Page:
By Terry Lidral

The metal sculptures on the gate of the entryway to the Caldwell Night Rodeo have been a familiar sight to fans and those who pass by for over a quarter of a century. The matching set of broncs and riders is an emblem of the Western Heritage and traditional rodeo that is the CNR. For designer and metal sculptor, Elden Waltman (a lifelong resident of Caldwell), they brought a special sense of pride. The sculptures were a collaborative effort between Waltman and another Caldwell resident and metal sculptor, Bob Gerdes.

rodeo gate gets an upgrade

In 1990, the Caldwell Night Rodeo Board of Directors decided that the main entrance of the CNR grounds needed a gated front entryway. It was the consensus of the Directors that the entry way should be bordered by masonry pillars with a span of metalwork in between. After much discussion and selective designing, the plan took shape.

The simple pillars and the plain black metal bars of the gate were quite ordinary and so, in April 1991, a proposal for a set of metal sculptures was presented to the CNR Board by then CNR Board Director, Gene Betts. Betts, who is the current CNR Director of Operations, explains the process: “Bob Gerdes was a resident of Caldwell who was well known for his metal sculptures,” Betts told us. “Pieces of Gerdes’ work were displayed at the College of Idaho’s President’s house and in other prominent places around the city. People knew and respected his work.”

Gerdes agreed to come up with a design concept for metal sculptures that would decorate the metal bars of the new entryway.” He drafted a sketch for a pair of large sculpted pieces to be put on each side of the metal gate,” said Betts, speaking about the popular metal sculptor’s proposal. “It was a design that was a good representation of our rodeo, so I took his sketch and presented it to the Board.”

The sketch of matching broncs and riders was a concept that fit CNR’s image perfectly. The Board accepted the proposal and gave Gerdes the green light to proceed. The draft was presented in April and the plan was to get the finished sculptures in place by opening night of CNR in August of that year.

locals partner together

To build the actual sculptures, Gerdes took his design to Darwin Feller Trucking, a Caldwell trucking company with experienced metal workers who worked with metal on a large scale. That’s where Elden Waltman came into the project. “Dad worked for Darwin Feller Trucking for nearly 50 years,” said Waltman’s son, Darwin. “He started out driving trucks on the milk routes and hauling potatoes. Then, he hurt his back and they put him in the shop doing metal fabrication.”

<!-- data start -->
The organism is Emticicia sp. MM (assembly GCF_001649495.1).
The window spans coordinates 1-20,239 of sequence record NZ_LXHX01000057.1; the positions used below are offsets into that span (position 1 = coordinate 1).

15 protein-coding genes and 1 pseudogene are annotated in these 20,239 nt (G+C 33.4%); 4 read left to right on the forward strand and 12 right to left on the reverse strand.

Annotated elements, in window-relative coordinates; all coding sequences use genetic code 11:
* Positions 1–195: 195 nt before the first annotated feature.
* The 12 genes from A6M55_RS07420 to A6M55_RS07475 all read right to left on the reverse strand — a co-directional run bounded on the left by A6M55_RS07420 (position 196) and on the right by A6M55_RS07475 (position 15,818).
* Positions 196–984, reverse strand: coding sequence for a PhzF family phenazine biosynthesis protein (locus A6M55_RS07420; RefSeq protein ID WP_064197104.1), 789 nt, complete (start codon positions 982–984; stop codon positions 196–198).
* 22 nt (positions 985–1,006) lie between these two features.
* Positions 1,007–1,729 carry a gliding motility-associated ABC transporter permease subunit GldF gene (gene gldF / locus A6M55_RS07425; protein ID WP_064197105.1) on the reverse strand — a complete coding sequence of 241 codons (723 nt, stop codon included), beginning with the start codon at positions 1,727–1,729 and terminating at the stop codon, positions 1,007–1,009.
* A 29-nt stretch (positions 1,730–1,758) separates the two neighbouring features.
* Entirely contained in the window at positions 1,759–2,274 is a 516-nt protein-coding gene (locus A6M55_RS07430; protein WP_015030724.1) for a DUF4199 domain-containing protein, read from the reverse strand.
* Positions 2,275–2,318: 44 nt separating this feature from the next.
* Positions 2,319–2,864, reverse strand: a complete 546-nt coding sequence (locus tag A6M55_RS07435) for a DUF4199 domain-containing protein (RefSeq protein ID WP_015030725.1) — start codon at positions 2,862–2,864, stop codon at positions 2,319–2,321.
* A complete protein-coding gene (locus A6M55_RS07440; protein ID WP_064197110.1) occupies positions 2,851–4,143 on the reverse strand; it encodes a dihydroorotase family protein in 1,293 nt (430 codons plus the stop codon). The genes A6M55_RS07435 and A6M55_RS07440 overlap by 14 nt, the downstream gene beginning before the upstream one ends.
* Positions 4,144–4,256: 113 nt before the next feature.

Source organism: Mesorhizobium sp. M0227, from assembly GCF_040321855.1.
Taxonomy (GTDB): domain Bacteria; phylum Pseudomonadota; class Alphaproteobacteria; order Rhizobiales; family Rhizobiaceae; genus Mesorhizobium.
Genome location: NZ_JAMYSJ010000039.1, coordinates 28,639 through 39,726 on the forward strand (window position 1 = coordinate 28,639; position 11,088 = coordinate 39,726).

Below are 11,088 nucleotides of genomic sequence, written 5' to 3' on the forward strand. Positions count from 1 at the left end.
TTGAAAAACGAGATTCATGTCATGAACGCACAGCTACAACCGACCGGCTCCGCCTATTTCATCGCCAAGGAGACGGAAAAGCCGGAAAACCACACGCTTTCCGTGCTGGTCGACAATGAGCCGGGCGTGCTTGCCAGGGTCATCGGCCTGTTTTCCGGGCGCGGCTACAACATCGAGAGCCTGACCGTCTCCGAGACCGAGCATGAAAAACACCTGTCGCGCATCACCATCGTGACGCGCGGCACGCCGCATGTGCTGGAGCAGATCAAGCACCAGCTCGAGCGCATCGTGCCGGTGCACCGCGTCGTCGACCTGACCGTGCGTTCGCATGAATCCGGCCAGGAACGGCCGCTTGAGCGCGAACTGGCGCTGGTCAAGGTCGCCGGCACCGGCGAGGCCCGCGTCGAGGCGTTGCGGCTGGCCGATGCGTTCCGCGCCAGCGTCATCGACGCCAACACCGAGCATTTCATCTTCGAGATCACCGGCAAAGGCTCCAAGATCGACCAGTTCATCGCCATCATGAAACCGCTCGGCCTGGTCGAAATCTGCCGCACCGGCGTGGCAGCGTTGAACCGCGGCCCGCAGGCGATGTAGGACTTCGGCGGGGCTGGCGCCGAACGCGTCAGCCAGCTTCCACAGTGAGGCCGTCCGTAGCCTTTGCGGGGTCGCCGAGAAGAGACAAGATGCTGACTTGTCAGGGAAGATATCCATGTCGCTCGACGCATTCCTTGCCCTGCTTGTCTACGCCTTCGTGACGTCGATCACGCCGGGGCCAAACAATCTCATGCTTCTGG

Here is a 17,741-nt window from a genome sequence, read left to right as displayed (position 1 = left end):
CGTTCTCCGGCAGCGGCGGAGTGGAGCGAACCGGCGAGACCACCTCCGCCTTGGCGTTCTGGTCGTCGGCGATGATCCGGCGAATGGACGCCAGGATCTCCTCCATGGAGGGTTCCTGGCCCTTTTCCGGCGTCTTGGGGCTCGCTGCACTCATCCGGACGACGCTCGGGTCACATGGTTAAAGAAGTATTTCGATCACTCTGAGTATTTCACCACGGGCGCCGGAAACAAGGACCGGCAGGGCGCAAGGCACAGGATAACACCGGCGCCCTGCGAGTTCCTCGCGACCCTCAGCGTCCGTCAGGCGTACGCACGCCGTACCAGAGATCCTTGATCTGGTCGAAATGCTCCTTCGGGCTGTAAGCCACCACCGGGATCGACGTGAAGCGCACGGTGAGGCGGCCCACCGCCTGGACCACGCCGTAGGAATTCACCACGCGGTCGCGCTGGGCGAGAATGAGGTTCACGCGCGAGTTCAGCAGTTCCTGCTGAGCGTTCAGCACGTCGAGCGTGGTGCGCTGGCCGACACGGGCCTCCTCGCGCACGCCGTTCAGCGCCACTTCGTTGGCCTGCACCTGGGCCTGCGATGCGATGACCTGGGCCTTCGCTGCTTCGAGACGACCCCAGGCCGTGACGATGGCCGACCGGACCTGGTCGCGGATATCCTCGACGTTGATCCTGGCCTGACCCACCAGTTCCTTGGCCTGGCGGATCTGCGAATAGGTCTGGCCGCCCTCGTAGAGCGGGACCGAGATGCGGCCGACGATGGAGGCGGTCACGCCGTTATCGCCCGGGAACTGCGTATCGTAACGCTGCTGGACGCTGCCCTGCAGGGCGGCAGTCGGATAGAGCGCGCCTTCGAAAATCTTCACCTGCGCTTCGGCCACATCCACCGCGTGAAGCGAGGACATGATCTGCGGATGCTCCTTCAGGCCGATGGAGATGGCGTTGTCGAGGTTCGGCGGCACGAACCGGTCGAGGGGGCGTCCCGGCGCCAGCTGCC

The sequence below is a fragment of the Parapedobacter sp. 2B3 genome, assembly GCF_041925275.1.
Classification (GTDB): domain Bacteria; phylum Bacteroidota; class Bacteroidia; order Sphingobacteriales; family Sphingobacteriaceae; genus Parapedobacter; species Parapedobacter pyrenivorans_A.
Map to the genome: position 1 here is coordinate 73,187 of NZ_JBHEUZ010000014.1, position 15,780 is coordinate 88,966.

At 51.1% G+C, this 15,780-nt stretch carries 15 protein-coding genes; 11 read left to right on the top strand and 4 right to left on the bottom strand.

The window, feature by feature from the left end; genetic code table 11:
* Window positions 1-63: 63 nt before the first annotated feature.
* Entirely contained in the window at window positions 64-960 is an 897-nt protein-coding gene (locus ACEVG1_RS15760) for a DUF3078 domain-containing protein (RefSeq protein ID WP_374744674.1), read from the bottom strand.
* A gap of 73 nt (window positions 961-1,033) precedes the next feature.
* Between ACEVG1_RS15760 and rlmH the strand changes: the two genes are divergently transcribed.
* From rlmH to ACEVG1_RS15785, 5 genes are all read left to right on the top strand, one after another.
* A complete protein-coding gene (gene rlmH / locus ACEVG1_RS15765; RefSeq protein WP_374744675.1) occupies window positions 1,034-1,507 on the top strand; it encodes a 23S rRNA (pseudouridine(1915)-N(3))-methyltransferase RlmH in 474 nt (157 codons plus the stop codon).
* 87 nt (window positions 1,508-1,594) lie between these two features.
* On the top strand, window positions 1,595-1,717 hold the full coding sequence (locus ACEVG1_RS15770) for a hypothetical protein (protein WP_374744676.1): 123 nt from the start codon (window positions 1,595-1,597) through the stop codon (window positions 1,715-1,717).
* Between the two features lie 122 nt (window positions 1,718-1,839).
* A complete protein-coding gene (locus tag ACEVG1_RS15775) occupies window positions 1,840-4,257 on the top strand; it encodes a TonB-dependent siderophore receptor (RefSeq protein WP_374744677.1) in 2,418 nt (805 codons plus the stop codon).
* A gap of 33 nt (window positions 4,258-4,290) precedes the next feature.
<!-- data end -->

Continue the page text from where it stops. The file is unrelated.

In their metal shop, Darwin Feller Trucking put together their own trucks to haul potatoes by having their employees plan and cut out metal parts. Through his work building potato trucks, Elden Waltman learned the craft of metal fabrication. “He cut everything out by hand using a cutting torch,” said Darwin Waltman of his father. “He loved working with metal and he was really good at it.”

The elder Waltman began working in ornamental iron and developed a real love for the art of metal sculpture. When he was offered the opportunity to create the sculptures that Bob Gerdes had designed, Waltman accepted the project with enthusiasm and a goal of perfection. “He could make a weathervane in a matter of minutes, but he was real particular about his work,” Darwin Waltman explained. “He’d measure, mark and go back again to check to make sure he had everything just right. He was absolutely meticulous.”

Even with his checking and rechecking, and the fact that he was working with large pieces of metal from a detailed design, it took Waltman only a couple of days to complete the sculptures from start to finish. “He was a little nervous at first,” Darwin Waltman remarked.

“Once word got out, a little bit of everybody came by to see what my father was doing. There were big crowds of people watching. But he eventually got used to having all those people around watching him work with his acetylene torch.”

A piece of rodeo history

The sculptures were made in large pieces that were transported, likely on a flatbed trailer, to the rodeo and assembled onsite. The metal was bolted on for security and later painted to keep the surface of the sculptures from rusting. “My Dad was really proud of those sculptures,” the younger Waltman told us. “Every time he’d drive by, he’d look at them and he’d feel good. But he was a very humble man.” Waltman was so humble that not many knew that he was the creator of the sculptures that have been adorning the CNR gates since the entryway was built over 30 years ago.

Waltman passed away in August of 2017. For his family, the metal sculptures are a reminder of a man who took great pride in his work. They can rest assured that his artwork will be admired for many years to come as rodeo fans from far and wide pass through the gates and enter our western lifestyle that is the CNR.

Written & published in August 2018.

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